Caregivers healing with the power of art can be a strong way to cope with the stresses of caregiving. During these times, we may find ourselves more isolated in the relationship with the person we are caring for.
- What are simple ways to create beauty in open spaces surrounding us, as we care for others?
- How can we create a healing environment by simply bringing the beauty of light, art, music, and flowers?
The energy we create can be positive or negative. What we hold in our heart matters. Caring for ourselves is essential, and how we feel in our emotions and in our bodies is part of creating love inside the intimate space of caregiving. Caregivers healing with the power of arts is transformational.
The sharing of creative energy during caregiving can be as simple as reading your favorite poetry, or stories. The power of voice can be soothing, and healing; using the voice to calm both ourselves, and our loved one. Singing softly and playing music is so sweet, and relaxing.
Pause and consider…. As we care for our loved ones we can ask ourselves:
- What are we also deeply passionate about?
- What is something we can share of ourselves?
This is a very special time to do something together with our loved one. Sometimes just being quiet, and present is all we need to do. Listen to our loved one’s favorite music, and ask them about their favorite memories!!!
Or simply listen to your favorite music, dance in your living room, sing your favorite songs with the person you are caring for.
Sharing the Energy
Feeling your own joy can activate the power of the healing potential inside this moment of transformation. We change inside the process of caregiving, no one else can go as deep as we feel, as we care take another human being. We are hyper alert and sensitive. There is a deepening of our own humanity.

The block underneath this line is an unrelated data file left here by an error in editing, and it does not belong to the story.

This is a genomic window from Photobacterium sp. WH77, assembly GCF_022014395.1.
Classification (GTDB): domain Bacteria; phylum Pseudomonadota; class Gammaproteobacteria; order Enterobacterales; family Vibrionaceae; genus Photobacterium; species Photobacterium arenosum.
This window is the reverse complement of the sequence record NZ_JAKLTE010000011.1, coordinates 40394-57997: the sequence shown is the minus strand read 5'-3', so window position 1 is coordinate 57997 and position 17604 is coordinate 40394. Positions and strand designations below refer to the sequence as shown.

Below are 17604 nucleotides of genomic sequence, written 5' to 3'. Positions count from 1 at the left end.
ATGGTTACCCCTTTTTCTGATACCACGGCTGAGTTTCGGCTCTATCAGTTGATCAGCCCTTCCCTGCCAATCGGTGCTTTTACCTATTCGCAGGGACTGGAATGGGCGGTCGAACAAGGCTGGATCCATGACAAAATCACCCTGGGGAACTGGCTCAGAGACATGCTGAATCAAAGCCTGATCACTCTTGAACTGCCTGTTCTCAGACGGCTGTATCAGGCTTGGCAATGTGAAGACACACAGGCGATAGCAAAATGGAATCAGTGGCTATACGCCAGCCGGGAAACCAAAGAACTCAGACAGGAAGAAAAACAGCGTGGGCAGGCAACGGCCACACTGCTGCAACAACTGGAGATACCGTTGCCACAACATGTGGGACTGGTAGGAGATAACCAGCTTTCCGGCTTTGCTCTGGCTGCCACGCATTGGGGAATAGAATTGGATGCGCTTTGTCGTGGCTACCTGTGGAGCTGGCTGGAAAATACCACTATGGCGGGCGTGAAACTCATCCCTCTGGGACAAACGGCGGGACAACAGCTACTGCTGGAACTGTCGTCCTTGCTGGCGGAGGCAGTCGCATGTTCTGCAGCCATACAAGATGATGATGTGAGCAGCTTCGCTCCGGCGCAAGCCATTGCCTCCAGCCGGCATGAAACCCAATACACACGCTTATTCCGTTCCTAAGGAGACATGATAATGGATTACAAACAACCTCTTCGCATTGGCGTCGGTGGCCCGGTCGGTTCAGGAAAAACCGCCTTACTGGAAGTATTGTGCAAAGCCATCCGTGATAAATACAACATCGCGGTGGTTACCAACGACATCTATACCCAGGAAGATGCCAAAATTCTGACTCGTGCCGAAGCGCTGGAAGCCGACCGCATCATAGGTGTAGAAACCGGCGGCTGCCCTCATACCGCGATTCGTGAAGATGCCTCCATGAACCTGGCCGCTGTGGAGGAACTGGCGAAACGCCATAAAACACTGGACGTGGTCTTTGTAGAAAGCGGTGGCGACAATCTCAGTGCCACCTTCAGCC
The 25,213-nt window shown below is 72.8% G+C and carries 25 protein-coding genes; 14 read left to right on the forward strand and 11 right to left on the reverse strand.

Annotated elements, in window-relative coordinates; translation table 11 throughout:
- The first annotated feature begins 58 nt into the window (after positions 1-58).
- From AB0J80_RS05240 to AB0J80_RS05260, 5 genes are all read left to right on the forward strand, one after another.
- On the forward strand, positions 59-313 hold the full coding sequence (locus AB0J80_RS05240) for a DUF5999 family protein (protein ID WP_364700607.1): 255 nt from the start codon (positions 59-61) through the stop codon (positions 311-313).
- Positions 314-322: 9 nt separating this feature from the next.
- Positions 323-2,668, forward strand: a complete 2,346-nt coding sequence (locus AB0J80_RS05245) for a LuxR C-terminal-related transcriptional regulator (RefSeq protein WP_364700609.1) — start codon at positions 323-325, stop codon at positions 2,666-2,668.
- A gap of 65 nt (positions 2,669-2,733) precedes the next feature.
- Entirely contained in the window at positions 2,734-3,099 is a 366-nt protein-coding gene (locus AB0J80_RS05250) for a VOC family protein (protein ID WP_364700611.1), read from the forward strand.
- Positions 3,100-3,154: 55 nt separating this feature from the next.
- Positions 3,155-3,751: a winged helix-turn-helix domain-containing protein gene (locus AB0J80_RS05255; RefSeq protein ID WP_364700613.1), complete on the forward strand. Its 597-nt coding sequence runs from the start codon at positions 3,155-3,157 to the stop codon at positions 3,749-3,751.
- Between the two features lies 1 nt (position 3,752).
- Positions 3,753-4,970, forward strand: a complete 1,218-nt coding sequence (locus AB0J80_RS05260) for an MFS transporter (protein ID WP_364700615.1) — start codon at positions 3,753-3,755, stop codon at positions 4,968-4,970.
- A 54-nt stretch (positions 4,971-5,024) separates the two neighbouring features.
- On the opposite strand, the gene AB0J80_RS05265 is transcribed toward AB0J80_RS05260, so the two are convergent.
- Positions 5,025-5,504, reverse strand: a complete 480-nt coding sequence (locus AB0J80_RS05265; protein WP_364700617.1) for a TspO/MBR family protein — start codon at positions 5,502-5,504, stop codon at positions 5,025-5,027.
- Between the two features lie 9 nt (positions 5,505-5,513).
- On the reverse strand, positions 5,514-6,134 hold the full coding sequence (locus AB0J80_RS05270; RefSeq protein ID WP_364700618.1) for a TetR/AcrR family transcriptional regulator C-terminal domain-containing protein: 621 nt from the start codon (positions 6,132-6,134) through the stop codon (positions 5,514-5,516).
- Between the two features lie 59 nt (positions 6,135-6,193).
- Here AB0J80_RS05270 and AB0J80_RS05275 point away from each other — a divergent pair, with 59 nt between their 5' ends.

The most powerful gift you can share with someone is your authentic presence, and your expression of your being there.
Transforming the Energy
If we create the opportunity to make art, it is by its very nature: transformational. Creativity takes on many forms of expression. Spend time speaking to your loved one, fill in the gaps about their life and of the family history.
- Tell me your life story?
- What were your favorite places you ever visited?
This may be a beautiful opportunity to form an oral history, and a journal of old photos and letters. Having your loved one sit and be present with you, while you garden, cook, paint, or create poetry is connecting. It may be a time for you to tell your own stories, especially if your loved one is unable to communicate.
While I cared for my grandmother, she was confused and demented. She spoke to me about loss, memories, and hidden family secrets. I would sit beside her and listen to her descend back into the past. Tell me more….. I would memorize her fragmented stories as I walked along with her into the fogged past. I sat beside her and stretched drawings. I painted her memories, and I fell in love with her in a new and different way. I discovered her in a totally new way. She talked to her mother, and I listened. I could feel her experiences. I realized more about the lost passages of her life.
I painted the Grandmother series in my grief.
Everyone is an Artist
Life is an expression of being. Everyone has inner resources to heal deeply. This involves a journey to discover your inner creativity. You may surprise yourself, and fall in love with your creative expression. You feel, and discover an impulse of freedom to create!
Resources for you to begin your personal journey of making art!
Healing with the Arts is a Free Online course that can inspire and ignite your creativity. It has 6 modules to demonstrate fun activities to explore. What feels good, push pass the inner critic and try something new and different?
I am grateful to the author of this blog post, Mary Rockwood Lane, Ph.D., RN, FAAN for sharing and encouraging caregivers to take advantage of the power of healing through art. Mary is a professor, painter, and nurse. Co-founder and co-director of the Arts in Medicine program at the University of Florida. She has published many articles on nursing and medical journals on healing through art.